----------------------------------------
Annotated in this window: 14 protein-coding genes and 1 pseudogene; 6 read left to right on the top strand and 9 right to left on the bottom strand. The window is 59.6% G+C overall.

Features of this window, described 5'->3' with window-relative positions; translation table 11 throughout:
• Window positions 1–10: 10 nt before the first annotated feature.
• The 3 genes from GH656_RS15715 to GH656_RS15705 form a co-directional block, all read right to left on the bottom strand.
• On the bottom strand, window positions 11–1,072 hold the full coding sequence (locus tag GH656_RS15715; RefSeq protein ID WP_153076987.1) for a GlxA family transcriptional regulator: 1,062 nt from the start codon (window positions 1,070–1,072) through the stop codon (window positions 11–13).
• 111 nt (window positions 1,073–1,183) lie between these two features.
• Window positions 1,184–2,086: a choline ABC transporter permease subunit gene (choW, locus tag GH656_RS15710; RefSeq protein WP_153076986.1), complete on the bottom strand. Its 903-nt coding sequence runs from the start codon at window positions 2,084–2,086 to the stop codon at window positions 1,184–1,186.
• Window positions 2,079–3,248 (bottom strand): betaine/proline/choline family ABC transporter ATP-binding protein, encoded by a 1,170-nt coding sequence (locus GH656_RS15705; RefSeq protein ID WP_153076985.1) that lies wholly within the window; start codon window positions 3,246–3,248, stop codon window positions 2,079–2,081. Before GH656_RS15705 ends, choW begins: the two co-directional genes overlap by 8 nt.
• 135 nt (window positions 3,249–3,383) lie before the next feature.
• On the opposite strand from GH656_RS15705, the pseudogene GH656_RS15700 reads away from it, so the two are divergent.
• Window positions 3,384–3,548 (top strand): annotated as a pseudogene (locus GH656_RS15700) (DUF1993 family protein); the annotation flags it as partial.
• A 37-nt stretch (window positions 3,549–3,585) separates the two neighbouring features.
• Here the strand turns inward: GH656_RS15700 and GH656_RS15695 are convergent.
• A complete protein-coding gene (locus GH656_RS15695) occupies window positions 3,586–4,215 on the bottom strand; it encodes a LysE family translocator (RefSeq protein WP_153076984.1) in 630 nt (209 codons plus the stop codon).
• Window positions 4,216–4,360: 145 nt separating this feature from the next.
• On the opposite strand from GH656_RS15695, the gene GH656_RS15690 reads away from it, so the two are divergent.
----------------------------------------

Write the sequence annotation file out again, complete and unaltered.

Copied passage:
Annotated in this window: 14 protein-coding genes and 1 pseudogene; 6 read left to right on the top strand and 9 right to left on the bottom strand. The window is 59.6% G+C overall.

Features of this window, described 5'->3' with window-relative positions; translation table 11 throughout:
• Window positions 1–10: 10 nt before the first annotated feature.
• The 3 genes from GH656_RS15715 to GH656_RS15705 form a co-directional block, all read right to left on the bottom strand.
• On the bottom strand, window positions 11–1,072 hold the full coding sequence (locus tag GH656_RS15715; RefSeq protein ID WP_153076987.1) for a GlxA family transcriptional regulator: 1,062 nt from the start codon (window positions 1,070–1,072) through the stop codon (window positions 11–13).
• 111 nt (window positions 1,073–1,183) lie between these two features.
• Window positions 1,184–2,086: a choline ABC transporter permease subunit gene (choW, locus tag GH656_RS15710; RefSeq protein WP_153076986.1), complete on the bottom strand. Its 903-nt coding sequence runs from the start codon at window positions 2,084–2,086 to the stop codon at window positions 1,184–1,186.
• Window positions 2,079–3,248 (bottom strand): betaine/proline/choline family ABC transporter ATP-binding protein, encoded by a 1,170-nt coding sequence (locus GH656_RS15705; RefSeq protein ID WP_153076985.1) that lies wholly within the window; start codon window positions 3,246–3,248, stop codon window positions 2,079–2,081. Before GH656_RS15705 ends, choW begins: the two co-directional genes overlap by 8 nt.
• 135 nt (window positions 3,249–3,383) lie before the next feature.
• On the opposite strand from GH656_RS15705, the pseudogene GH656_RS15700 reads away from it, so the two are divergent.
• Window positions 3,384–3,548 (top strand): annotated as a pseudogene (locus GH656_RS15700) (DUF1993 family protein); the annotation flags it as partial.
• A 37-nt stretch (window positions 3,549–3,585) separates the two neighbouring features.
• Here the strand turns inward: GH656_RS15700 and GH656_RS15695 are convergent.
• A complete protein-coding gene (locus GH656_RS15695) occupies window positions 3,586–4,215 on the bottom strand; it encodes a LysE family translocator (RefSeq protein WP_153076984.1) in 630 nt (209 codons plus the stop codon).
• Window positions 4,216–4,360: 145 nt separating this feature from the next.
• On the opposite strand from GH656_RS15695, the gene GH656_RS15690 reads away from it, so the two are divergent.